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Lawskills.com Georgia Caselaw
IN RE MICHAEL EDWARD BERGIN.
70331.
CARLEY, Judge.
Contempt. Upson Superior Court. Before Judge Whalen.
Appellant-attorney was found in contempt of court for failing to appear at the call for trial of a criminal case wherein he was representing the defendant. He appeals.
"Contempt of court, as a punishable offense, is as old as the courts themselves. [Cit.] This is especially true in the case of criminal contempt where the court exercises a disciplinary and summary jurisdiction over attorneys and other officers of justice. [Cit.]" Crudup v. State of Ga., 106 Ga. App. 833, 837 (129 SE2d 183) (1962), aff'd 218 Ga. 819 (130 SE2d 733) (1963). After appellant was given notice of his alleged contempt, the trial court conducted a hearing wherein appellant was given the opportunity to be heard. Compare Maples v. Seeliger, 165 Ga. App. 201 (1) (299 SE2d 906) (1983). After the hearing, the trial court entered an order setting out the basis upon which appellant was being adjudged in contempt. "[A] judgment of contempt must contain 'factual holdings setting out the misconduct on the part of the attorney such as will disclose to a reviewing court the subject matter upon which the discretion of the trial court operated.' The judgment in this case meets that test." Crudup v. State of Ga., supra at 835. "The evidence supports the trial judge's finding of contempt. While the charges against appellant were disputed by him, there was ample evidence on which the trial judge could base his decision. The trial judge's finding of contempt was not clearly erroneous and must be upheld." In re Pruitt, 249 Ga. 190, 191 (288 SE2d 208) (1982).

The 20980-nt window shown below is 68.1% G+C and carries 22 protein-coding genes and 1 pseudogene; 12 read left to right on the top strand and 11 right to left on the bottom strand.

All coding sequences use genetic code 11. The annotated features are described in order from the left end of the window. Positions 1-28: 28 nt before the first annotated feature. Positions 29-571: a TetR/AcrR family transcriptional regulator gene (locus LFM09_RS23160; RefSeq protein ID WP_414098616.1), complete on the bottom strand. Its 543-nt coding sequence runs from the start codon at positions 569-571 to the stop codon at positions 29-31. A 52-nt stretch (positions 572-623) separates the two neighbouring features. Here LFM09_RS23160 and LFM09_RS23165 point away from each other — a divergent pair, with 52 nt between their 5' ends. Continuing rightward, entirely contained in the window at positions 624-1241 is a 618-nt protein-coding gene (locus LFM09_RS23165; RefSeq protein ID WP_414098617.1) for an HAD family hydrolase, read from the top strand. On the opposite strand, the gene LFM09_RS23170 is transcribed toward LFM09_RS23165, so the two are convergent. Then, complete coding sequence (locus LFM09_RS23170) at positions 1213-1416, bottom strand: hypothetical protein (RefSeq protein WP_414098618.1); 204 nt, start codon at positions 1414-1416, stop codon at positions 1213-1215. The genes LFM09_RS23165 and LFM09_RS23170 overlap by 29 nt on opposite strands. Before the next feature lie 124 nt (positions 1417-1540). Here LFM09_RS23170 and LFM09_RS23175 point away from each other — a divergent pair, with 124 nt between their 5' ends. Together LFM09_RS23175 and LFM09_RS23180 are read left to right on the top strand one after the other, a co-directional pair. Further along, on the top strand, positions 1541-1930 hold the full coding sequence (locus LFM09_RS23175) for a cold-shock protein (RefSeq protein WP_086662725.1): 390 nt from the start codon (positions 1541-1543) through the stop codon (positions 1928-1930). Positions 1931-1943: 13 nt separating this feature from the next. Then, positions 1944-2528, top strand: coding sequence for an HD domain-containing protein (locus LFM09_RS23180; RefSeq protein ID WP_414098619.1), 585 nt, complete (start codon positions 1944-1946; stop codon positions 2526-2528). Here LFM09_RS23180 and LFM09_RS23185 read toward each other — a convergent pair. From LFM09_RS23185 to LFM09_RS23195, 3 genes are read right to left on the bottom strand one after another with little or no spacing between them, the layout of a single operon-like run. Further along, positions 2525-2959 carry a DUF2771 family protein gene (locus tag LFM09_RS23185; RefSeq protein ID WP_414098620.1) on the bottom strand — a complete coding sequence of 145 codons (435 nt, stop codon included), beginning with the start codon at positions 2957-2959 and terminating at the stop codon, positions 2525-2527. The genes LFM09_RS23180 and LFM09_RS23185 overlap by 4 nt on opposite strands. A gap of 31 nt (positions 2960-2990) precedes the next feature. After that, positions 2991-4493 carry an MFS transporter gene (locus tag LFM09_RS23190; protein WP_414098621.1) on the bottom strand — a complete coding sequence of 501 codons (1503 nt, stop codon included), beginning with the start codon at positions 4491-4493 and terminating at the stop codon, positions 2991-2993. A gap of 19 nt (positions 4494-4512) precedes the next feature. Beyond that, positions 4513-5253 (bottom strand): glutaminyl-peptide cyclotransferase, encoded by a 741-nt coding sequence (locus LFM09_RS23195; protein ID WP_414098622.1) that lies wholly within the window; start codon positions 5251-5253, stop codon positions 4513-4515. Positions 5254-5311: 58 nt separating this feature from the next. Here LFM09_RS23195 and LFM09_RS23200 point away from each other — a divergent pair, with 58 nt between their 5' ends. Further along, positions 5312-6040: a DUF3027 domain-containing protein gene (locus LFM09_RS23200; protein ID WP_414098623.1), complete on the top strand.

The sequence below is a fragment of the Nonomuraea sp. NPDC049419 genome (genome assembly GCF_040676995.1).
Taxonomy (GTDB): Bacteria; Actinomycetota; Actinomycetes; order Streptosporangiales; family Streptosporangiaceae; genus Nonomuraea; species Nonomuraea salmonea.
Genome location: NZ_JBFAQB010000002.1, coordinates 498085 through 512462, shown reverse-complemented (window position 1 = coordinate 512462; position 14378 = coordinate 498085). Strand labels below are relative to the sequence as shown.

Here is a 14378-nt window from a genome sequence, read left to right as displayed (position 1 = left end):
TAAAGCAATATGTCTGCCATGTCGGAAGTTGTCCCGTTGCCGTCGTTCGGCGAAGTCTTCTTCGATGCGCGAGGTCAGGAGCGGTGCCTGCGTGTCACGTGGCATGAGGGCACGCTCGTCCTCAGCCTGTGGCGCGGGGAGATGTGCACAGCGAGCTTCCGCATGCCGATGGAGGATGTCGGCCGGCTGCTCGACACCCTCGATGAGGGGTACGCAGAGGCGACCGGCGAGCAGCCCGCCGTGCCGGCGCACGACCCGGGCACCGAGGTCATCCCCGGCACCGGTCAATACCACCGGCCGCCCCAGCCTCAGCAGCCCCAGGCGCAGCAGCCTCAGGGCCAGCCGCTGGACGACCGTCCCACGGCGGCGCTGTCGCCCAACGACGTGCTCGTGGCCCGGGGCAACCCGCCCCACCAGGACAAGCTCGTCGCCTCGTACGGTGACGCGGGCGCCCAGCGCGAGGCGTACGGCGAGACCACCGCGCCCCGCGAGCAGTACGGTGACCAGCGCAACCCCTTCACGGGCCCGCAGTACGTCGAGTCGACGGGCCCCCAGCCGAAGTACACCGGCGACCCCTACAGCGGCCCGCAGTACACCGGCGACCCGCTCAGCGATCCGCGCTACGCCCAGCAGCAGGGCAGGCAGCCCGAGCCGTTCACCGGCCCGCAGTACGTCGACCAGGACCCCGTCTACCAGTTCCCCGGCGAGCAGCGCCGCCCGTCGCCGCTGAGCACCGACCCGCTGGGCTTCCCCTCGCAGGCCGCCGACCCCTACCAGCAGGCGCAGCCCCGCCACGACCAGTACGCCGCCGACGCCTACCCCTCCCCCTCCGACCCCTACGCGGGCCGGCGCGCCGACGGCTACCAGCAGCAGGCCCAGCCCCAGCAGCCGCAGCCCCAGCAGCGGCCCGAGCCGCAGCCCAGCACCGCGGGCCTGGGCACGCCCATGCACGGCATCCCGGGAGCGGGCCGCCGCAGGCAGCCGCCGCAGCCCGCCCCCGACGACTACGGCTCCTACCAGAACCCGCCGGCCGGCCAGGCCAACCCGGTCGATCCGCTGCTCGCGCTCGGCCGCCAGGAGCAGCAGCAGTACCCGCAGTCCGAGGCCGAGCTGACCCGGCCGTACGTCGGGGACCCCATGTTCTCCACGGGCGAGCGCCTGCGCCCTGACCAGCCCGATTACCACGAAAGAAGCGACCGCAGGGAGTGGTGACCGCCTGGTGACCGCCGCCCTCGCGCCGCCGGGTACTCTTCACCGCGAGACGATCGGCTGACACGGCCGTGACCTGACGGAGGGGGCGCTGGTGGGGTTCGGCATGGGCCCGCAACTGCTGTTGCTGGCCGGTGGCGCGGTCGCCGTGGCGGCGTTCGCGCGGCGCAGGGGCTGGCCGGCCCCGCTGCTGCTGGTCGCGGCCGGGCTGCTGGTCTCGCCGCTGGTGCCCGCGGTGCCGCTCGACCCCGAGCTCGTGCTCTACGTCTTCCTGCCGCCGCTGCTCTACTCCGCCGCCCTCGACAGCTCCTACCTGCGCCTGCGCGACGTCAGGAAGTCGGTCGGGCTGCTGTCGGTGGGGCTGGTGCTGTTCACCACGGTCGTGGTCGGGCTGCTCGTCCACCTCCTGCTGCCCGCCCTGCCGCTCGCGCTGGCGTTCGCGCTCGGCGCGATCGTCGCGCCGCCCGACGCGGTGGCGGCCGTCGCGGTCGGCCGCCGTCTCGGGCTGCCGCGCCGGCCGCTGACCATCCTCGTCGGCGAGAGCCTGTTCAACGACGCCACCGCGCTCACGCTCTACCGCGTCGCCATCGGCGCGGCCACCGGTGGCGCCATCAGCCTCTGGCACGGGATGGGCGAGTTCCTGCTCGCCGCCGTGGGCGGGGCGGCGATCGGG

Although appellant contends that his punishment was erroneously based upon another unrelated instance of failing to make a timely appearance for trial, "there was testimony as to the prior incident cited." In re Pruitt, 250 Ga. 836, 837 (301 SE2d 481) (1983). " 'As to the function of a reviewing court (in contempt cases), it has no discretion in the matter, and the trial court's adjudication of contempt will not be interfered with unless there is a gross, enormous, or flagrant abuse of discretion.' [Cits.] There was no such abuse of discretion in this case." Pashley v. State of Ga., 168 Ga. App. 813, 814-815 (310 SE2d 566) (1983).
Paschal A. English, Jr., Christopher C. Edwards, Assistant District Attorneys, for appellee.
Michael E. Bergin, pro se.
DECIDED SEPTEMBER 3, 1985 -- REHEARING DENIED SEPTEMBER 17, 1985 -- CERT. APPLIED FOR.
Thursday May 21 16:39 EDT


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